I was going to title it “We have two disappointing bishops on our hands,” but then I noticed the Facebook meme for “Blackout Tuesday” and got distracted.
The two disappointing bishops are, pardon me I mean no disrespect but I must say it, Bishop Barron and our own good Cardinal Cupich. The excellent and hardworking Bishop Barron concludes at the end of a longish article, “Pentecost and the fires in our streets,” essentially that all the looting is owing to “400 years of racism,” which by the way is Antifa’s own trope. Yes, so that’s why Antifa would try to burn down a historic Episcopal church in Washington D.C., and that’s why my employer has had at least five stores of its retail chain in Chicago looted, and one essentially destroyed, even to the warehouse, the IT room and all the cash registers.
And our good Cardinal Cupich writes a letter to the Archdiocese saying essentially the same thing. “It all started when the first slave ship docked on our shores,” etc. “And the fix begins when we stop talking about the proportionality of ‘their’ response and start talking about the proportionality of ‘ours’ ” (italics mine). To be fair the good Cardinal’s people wrote this before “civil unrest” really got out of hand, you know — the shooting of police officers from behind in Las Vegas and the “ransacking” of Macy’s flagship location in New York, and such.
Nevertheless here we have two prominent princes of the Church, shepherds of their flock, who see violence playing out before their eyes and breathe not a word about bringing Christ to the poor lost white kids of Antifa, smashing windows because racism. The two princes speak not a word about bringing Christ to the poor lost black kids prancing delightedly on their way out of shoe stores and liquor stores, laden with treasures. I should guess chances are the blacks will end up in prison and the whites won’t, because if law enforcement follows through on any video evidence, the white kids will in the end have parents who can afford to bail them out, and the blacks won’t.
This amoral tone-deafness, the failure to think it through, makes both bishops’ letters seem handed down from on high. As in, they got the memo. If either of these men ever ministered to elderly black people in the inner city, who now can’t get groceries because those stores have been wiped out too, they have forgotten it. And they say not a word in recollection of that hoary old quote, what was it? — “Thou shalt not steal.”
And now of my handful of Facebook friends, a few are putting a black square on their timelines for the day, or even making a black square their profile picture, in solidarity with black suffering, or because racism or something. Here are more lost souls whom our bishops could attempt to reach with a question or two. As in, why do you think putting a black square on your Facebook page is somehow an announcement or an act of piety? Do you agree black lives matter inside an abortion mill? Suppose you might have an immortal soul, will a fashionable Facebook signal do to keep it safe?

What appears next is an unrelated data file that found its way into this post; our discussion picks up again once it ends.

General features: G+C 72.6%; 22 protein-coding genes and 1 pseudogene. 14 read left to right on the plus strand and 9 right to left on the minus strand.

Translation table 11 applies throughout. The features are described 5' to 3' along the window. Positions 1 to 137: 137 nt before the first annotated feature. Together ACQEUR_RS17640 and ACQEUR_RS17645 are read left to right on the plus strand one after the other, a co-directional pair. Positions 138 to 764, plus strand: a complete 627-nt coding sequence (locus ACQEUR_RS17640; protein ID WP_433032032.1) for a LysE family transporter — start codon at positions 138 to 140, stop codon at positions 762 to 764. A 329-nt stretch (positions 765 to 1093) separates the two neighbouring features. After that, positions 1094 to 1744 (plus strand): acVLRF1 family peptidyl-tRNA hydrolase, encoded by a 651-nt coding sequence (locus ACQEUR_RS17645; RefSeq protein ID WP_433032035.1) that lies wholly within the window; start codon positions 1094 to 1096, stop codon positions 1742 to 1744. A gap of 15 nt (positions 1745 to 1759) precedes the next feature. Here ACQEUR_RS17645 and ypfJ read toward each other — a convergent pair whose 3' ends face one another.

Our bishops might even, heaven forfend, try a little bit of catechism. As in, Christ changed the world once, it cannot be done again. The way to do what is right in this world is to follow him, and that won’t mean doing evil that good may come. (Tinkering with your Facebook page isn’t evil, but the untruth behind your posturing is. So is looting and shooting.) Bishop Barron only just said you can’t do evil for the sake of good, three weeks ago. When the righteousness of Antifa trumps Christ, wow, it happens quickly and no backtalk.
The idea has occurred to me recently that it doesn’t make sense that, in this depraved world — maybe it always was but we are really recreating ancient Rome it seems — it doesn’t make sense that the Church should not be undergoing persecution. It doesn’t make sense that the Church should be comfortable and respected. You might laugh and say well of course it isn’t comfortable and respected at all, have you heard of the sex abuse scandals and the bankruptcies? But what I mean is, the church should not be in sync with this society hardly at all; I’m glad the conference of bishops voted to place abortion at the top of the list of their concerns some time ago, but when two big ones also cannot respond to exploding events in any other way than as aggrieved social studies teachers in a high school classroom in 1978, something is still wrong in a big way. They can’t satisfy Antifa on race matters for very long. Antifa’s flag bears no cross, and they will always circle back.
Mind you I come here to say my piece, because if the bishops are not brave, I’m not either. No one will notice me here. I could say something on Facebook about all the stupid black squares, but I’ll have to see some of these people next Christmas and they all think they’re morally superior. They seem to stiffen in one’s presence, as if they feared a monster who must be treated gingerly because the monster is so stupid. If it should come to anything worse than that, if we should be talking about the persecution which seems almost artificially absent, well, who knows. One doesn’t look forward to the lions, although in the old stories, the martyrs went to the lions with great peace, and the recanters lived sadly the rest of their poor lives.
Chicago’s previous cardinal archbishop, Francis Cardinal George, supposedly prophesied that the times were a-changin’ enough that, while he would die in his bed, his successor would die in prison, and his successor would die a martyr in the public square. And then his would begin to pick up the pieces of a shattered civilization and repair it again, with Christ again, the way, the truth, and the life. Who said, “Love one another,” and “Thou shalt not steal.” I wonder if our two good bishops and all of us are, even in the back of our minds, much too close in time to the late Cardinal George for anyone’s comfort.